domingo, 22 de octubre de 2017


Are you going to the gym regularly but still not losing weight? Here's how to use insights from new weight-loss research to help you peel off the pounds fast and efficiently.

It's an old chestnut of the fitness industry, the notion that for every 3,500 calories you burn you'll lose a pound of fat. As a personal trainer, though, I often see guys slogging through week after week of running, walking, lifting, whatever -- workouts designed specifically to reach that 3,500-calorie-per-week mark -- only to weigh exactly the same when it's over. What gives?

The problem with that old weight-loss formula, researchers now say, is that it doesn't take into account what goes on when you're not exercising: the calories you would have burned anyway, the calories you'll add from overeating after overtraining, and the ones you won't burn the next day because you're too sore to move. The old weight-loss math assumed that your body was like a block of marble and that by systematically chiseling away at it with exercise you could gradually get rid of the undesirable stuff and end up with Michelangelo abs. But your body's not a block of marble; it's in a constant tug-of-war between consuming and burning calories, whether you're eating, sleeping, reading, or watching TV. So the calculus for getting rid of that pound is far more complex than just subtracting the "calories burned" number from your weekly goal at the end of each workout. "The 3,500-calorie figure is theoretically correct," says Ralph La Forge, the managing director of Duke University Medical Center's Lipid and Disease Management Preceptorship Program. That is, if you burn that fat in a closed container under laboratory conditions.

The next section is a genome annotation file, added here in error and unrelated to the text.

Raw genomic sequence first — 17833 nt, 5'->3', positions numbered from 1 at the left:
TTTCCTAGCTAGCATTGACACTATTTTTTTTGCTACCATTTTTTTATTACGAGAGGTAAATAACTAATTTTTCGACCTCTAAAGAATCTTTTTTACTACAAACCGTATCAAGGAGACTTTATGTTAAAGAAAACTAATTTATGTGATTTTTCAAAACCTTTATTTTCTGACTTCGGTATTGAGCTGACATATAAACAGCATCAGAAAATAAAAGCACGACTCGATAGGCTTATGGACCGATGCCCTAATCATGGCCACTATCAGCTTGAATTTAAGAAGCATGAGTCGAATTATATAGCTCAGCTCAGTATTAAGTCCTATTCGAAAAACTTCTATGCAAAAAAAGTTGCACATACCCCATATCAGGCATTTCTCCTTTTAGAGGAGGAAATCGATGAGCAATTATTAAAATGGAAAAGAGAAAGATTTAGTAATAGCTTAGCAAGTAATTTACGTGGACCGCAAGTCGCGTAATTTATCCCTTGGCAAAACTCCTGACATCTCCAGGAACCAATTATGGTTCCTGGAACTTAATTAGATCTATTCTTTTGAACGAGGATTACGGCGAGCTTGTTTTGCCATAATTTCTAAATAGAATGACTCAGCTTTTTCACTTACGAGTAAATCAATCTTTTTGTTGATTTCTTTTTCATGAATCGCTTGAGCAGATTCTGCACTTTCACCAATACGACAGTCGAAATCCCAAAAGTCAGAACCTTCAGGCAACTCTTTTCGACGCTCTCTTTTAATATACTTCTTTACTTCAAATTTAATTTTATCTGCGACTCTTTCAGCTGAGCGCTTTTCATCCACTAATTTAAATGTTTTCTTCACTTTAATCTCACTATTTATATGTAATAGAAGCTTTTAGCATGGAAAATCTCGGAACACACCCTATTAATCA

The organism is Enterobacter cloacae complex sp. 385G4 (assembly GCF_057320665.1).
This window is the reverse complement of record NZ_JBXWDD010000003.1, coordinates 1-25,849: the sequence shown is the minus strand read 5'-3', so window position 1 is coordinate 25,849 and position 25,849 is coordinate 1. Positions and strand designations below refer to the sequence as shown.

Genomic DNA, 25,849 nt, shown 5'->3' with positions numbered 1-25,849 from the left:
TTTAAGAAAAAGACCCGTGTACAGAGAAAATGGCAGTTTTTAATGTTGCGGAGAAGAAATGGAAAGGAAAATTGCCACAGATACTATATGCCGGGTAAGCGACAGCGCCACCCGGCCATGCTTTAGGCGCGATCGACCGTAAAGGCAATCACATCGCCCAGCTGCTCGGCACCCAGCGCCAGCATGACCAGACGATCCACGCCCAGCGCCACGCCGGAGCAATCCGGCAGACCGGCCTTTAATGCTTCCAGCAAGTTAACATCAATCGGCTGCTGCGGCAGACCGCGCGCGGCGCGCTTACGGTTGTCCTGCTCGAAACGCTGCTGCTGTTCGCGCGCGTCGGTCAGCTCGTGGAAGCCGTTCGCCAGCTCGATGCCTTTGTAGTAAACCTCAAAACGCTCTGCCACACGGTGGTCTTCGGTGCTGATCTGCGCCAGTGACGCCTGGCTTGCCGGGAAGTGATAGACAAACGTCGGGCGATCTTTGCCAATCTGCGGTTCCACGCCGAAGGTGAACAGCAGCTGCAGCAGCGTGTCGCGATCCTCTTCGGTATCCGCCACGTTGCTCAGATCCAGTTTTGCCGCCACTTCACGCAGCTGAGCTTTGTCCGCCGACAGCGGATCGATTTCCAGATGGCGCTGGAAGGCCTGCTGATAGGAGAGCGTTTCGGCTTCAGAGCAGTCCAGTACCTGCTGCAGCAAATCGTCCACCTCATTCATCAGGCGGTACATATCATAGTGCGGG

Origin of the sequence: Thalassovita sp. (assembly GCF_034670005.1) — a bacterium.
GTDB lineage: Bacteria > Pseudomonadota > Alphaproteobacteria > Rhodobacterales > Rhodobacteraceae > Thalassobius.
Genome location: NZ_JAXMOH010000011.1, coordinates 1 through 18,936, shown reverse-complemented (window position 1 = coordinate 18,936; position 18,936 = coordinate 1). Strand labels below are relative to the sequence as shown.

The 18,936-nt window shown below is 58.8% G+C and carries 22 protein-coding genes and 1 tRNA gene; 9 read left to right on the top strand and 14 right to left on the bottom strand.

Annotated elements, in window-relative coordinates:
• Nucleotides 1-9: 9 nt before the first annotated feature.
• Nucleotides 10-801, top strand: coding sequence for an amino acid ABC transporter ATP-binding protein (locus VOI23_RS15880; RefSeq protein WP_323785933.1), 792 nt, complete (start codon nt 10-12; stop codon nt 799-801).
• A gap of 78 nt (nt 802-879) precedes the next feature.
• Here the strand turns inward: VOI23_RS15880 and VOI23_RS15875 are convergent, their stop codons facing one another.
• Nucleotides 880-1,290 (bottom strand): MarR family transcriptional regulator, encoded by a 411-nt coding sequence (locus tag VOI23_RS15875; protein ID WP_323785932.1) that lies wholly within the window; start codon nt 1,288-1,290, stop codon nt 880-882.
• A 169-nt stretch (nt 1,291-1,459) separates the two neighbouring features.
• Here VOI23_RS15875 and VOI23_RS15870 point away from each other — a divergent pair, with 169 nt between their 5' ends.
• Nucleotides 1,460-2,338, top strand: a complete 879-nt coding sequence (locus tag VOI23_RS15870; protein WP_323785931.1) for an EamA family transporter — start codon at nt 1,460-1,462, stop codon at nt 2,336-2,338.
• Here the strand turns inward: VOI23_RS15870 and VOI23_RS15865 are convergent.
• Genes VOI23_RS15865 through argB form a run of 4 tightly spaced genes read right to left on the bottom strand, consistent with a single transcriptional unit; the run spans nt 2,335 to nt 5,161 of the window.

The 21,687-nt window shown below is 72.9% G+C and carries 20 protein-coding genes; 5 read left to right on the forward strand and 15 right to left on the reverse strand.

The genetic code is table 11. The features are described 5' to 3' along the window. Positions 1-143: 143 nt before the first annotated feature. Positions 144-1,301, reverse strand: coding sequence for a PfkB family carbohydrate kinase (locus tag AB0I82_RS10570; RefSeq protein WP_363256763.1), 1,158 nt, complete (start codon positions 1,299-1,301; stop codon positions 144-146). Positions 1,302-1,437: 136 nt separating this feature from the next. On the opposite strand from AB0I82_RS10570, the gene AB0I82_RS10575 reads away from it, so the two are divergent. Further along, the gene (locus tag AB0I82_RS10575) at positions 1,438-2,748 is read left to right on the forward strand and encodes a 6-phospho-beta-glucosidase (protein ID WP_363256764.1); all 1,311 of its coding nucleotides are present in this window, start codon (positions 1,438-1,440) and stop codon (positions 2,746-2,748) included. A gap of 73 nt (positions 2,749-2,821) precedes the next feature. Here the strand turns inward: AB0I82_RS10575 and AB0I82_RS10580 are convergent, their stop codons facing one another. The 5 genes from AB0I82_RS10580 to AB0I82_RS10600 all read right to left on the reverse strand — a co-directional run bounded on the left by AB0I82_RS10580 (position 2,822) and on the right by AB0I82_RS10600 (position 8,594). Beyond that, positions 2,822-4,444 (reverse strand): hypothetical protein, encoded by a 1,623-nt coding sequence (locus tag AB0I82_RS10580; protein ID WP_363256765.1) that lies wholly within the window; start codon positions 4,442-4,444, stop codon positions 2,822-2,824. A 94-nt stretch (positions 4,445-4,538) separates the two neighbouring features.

La Forge's work points to a number of reasons why you can sweat your ass off on a daily basis and yet still end up with the same size ass. And they all go back to a failure to understand the way the body really burns calories. For starters, you may overestimate the number of calories your workout effectively expends. For the average 180-pound guy, walking slowly for an hour uses approximately 200 calories. Trouble is, you can't just take that 200 and subtract it from your 3,500-calorie goal. You also have to consider the calories you would have gone through during that hour even if you were sitting on the couch. A 180-pound guy burns around 90 calories per hour just by being awake, so during your one-hour walk you will have burned just 110 more calories than if you weren't exercising at all. That number -- what La Forge calls the "net energy cost" -- is the important one. It's how many extra calories you've actually used.

You may also be building muscle while you lose fat, particularly if you've started a new program or if you're lifting weights. This is a nice problem to have; the more muscle you add the more readily your body will burn calories. But if you aren't keeping track of your body-fat percentage, the lack of results on the scale can be a demoralizing kick in the gut at the end of a rigorous week of training.

You might also be sabotaging your weight loss goals by training too hard. Burning 700 calories on a hard bike ride is good, but if you're so dead afterward that you spend the rest of the day on the couch, you have to consider the calories that you won't use because you're too tired to walk the dog. Plus, overtraining can lead to an increased appetite. If you're so hungry after your bike ride that you eat an extra cheeseburger (310 calories), the net calorie burn for your workout drops from 700 to 390.